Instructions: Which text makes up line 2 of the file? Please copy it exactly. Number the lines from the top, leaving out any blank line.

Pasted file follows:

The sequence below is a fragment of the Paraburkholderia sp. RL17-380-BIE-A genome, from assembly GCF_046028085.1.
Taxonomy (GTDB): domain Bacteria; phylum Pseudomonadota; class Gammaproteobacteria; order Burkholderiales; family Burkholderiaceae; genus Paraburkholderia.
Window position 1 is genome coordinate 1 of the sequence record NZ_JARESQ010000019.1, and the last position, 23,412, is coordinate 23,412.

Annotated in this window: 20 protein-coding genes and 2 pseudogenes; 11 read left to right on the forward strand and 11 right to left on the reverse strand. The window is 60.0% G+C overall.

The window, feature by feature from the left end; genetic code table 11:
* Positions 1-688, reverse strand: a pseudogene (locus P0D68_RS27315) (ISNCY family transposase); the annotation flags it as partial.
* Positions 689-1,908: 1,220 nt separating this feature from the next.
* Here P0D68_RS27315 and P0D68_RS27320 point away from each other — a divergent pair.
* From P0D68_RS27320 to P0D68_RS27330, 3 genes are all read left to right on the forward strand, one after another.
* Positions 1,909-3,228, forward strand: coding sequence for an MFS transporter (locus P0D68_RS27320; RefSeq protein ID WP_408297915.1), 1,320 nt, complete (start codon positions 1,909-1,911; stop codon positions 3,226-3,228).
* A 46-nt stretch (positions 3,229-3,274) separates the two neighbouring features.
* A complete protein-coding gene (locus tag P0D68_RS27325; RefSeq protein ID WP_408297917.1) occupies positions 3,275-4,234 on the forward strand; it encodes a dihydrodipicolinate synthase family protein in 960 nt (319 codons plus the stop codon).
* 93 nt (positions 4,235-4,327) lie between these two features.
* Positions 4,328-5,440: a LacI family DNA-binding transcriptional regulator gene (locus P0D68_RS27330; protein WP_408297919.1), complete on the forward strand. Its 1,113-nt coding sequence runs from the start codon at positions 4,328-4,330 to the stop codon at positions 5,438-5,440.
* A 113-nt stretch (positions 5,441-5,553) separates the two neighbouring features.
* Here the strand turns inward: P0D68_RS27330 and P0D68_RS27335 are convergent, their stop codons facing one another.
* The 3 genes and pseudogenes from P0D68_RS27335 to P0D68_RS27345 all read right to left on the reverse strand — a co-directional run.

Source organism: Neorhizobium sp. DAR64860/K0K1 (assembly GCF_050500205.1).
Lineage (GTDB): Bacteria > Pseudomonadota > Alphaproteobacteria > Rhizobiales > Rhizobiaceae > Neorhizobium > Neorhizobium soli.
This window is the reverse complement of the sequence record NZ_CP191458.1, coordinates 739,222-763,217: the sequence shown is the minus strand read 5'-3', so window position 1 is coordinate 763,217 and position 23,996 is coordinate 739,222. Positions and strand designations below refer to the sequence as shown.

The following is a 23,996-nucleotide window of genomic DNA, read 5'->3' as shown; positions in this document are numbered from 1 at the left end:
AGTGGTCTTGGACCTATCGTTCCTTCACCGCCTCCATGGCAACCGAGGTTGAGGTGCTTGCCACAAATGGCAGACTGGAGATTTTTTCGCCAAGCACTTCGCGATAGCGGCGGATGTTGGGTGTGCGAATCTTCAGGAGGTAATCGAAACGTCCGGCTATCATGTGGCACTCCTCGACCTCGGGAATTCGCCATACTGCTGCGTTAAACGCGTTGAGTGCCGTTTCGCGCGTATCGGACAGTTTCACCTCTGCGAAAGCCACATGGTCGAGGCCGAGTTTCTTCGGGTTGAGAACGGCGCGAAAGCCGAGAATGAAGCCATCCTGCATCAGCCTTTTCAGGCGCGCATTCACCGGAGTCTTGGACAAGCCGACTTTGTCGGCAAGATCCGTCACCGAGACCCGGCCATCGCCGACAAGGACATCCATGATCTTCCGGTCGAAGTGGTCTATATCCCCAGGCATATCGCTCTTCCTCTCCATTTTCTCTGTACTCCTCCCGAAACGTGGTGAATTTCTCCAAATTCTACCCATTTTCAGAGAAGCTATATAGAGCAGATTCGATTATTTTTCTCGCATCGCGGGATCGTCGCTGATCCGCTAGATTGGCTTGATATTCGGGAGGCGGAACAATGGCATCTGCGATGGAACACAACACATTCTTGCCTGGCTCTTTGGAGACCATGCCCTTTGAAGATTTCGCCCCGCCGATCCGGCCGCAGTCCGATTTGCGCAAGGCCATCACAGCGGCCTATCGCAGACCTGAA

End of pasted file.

Taxonomy (GTDB): domain Bacteria; phylum Pseudomonadota; class Gammaproteobacteria; order Burkholderiales; family Burkholderiaceae; genus Paraburkholderia.